Sunday, March 29, 2015

Reluctantly Charmed by Ellie O'Neill

Reluctantly Charmed by Ellie O'Neill is a novel with a bit of romance, a bit of self-empowerment, and a large amount of fairy dust.  

Kate McDaid lives and works in Dublin.  She's just had her 26th birthday, and with that comes a letter stating that she's the sole benefactor to her great-great-great-grand aunt's will.  But there's a catch:  Kate has to publish seven poems called The Seven Steps in order to inherit the estate.  The letters claim to be a call from the fairies for the modern world to recognize them again and be kind to the natural world we've abused and neglected.

No big deal, right?  At first they seem pretty harmless.  Kate puts the first poem on an abandoned web page, but it's quickly discovered and word spreads around Ireland and the world about the Seven Steps.  Kate is called a witch, a spiritual guru, the answer to everyone's prayers.  Her life becomes one of hiding out in her apartment, being stalked by paparazzi, and watching her parents go on every talk show on TV to talk about the Seven Steps.  Her parents are a kick--they're embracing their newfound fame and even hawking self-tanning lotions (even if they do turn you orange).  

But is there a darker spin to the Seven Steps?  And what of the original Kate McDaid, the one called the Red Hag? What starts out as an innocent plea from the fairies to be kind to nature and each other takes an ominous turn the closer Kate gets to publishing the seventh letter.  With so many people waiting breathlessly for a life changing seventh letter, what will Kate do?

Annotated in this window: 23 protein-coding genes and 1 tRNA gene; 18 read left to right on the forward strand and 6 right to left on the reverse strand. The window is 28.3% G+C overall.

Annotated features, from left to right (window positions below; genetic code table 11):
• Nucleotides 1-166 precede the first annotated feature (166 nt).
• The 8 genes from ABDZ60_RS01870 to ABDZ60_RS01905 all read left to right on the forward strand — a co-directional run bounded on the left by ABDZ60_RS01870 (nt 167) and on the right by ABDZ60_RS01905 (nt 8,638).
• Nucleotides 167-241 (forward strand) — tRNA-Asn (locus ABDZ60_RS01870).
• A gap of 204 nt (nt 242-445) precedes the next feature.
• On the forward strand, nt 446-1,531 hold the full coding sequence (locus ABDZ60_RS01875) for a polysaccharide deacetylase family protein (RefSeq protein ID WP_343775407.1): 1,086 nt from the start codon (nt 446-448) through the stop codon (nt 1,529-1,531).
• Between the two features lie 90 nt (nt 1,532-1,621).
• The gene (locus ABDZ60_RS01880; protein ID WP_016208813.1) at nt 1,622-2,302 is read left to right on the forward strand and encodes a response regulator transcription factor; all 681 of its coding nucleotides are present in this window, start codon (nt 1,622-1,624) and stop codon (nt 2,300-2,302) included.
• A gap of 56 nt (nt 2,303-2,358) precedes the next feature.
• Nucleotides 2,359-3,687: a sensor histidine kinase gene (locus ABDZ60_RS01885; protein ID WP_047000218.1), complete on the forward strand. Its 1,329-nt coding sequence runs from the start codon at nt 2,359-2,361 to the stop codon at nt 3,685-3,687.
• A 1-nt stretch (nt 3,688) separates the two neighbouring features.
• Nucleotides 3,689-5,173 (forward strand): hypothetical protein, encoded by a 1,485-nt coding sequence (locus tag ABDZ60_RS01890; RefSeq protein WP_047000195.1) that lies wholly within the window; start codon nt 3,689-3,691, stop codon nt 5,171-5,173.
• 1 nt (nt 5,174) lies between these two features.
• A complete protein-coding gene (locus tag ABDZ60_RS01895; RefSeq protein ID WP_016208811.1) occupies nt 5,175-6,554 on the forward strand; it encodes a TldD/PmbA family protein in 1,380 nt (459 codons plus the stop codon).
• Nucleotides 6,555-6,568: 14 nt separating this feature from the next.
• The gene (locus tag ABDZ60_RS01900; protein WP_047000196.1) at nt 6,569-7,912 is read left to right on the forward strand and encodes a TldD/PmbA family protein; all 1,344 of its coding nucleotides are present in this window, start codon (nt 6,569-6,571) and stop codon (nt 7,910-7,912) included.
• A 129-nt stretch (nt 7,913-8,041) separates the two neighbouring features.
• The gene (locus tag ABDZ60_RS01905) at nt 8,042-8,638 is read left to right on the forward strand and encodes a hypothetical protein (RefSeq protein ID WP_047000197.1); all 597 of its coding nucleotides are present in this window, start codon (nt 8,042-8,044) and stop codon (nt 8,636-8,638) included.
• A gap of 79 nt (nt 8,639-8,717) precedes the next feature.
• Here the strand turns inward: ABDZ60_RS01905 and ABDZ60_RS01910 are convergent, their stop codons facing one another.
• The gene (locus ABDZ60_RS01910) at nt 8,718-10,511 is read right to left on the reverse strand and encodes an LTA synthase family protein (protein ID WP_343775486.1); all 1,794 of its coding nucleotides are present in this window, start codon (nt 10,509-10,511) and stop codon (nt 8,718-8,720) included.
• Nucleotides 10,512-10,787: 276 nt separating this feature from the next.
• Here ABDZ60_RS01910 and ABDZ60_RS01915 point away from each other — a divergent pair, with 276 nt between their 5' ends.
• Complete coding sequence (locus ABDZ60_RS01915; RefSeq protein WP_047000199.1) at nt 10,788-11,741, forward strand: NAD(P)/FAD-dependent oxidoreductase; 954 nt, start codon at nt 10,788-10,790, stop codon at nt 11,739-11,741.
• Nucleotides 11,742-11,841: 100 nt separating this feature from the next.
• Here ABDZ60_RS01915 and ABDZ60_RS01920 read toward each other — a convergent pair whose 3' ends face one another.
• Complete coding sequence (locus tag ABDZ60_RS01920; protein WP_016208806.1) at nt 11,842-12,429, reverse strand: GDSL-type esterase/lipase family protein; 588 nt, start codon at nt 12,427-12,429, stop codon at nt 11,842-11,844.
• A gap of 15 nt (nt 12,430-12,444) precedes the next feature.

This was a fun and very different kind of read. It was refreshing to read a "chick-lit" story set in Ireland and involving the mythology of fairies and village tales of magic and mystery.  A great mix of contemporary life and the underlying ribbon of culture that keeps us all tied together.  

Those of you who love anything Irish will enjoy this novel.  I fondly remember spending 10 days in Ireland in 2005 and can't wait to go back, sit in a pub, and relax a bit with a pint of cider.  Just don't get your Disney fairies confused with the Irish fairies.  

Rating:  7/10 for a completely different and refreshing chick-lit novel that blends cultural mythology with contemporary social media and our obsession with the latest "fad". 

Available in paperback and e-book.

Wednesday, March 18, 2015

Wild Wood by Posie Graeme-Evans

It was a Saturday at the bookstore, and I was shelving new fiction.  Half-way down the cart, I spied this.  I'm not proud of my reaction.  I think I actually squealed and, clutching the book to my chest, I jumped up and down.  I'm relieved to say I  think only one customer saw me do this.  She grabbed the book and bought one that day.  

I've been waiting for another book by Posie Graeme-Evans ever since the wonderful Island House came out a few years ago.  It didn't matter that I was in the throes of mid-terms at school; this was my link to sanity!  And I have to say, Wild Wood delivered.  

Wild Wood takes place in the summer of 1981, just before Charles and Diana's huge wedding in London.  Jesse Marley has arrived in London from Australia with one mission:  to find her birth parents.  This decision began back in Australia, when applying for a passport revealed the truth:  Jesse had two birth certificates.  Unable to cope with the disappointment of her parents never telling her she was adopted, she leaves for London.  While in London, Jesse finds out she was born in Jedburgh, a small village in the borderlands between Scotland and England.  Before she can make plans to travel there, she's hit by a motorbike and lands in the hospital with a fractured skull and broken bones.  Floating in and out of consciousness, Jesse sees and hears things that make no sense.  Is she imaging them, or are they real?  Her doctor, Rory Brandon, asks Jesse why she drew those drawings of a castle.  Since her right hand is unable to function in a sling, Jesse thinks it's impossible.  Yet Rory realizes the drawings are of a place he knows very well:  Hundredfeld.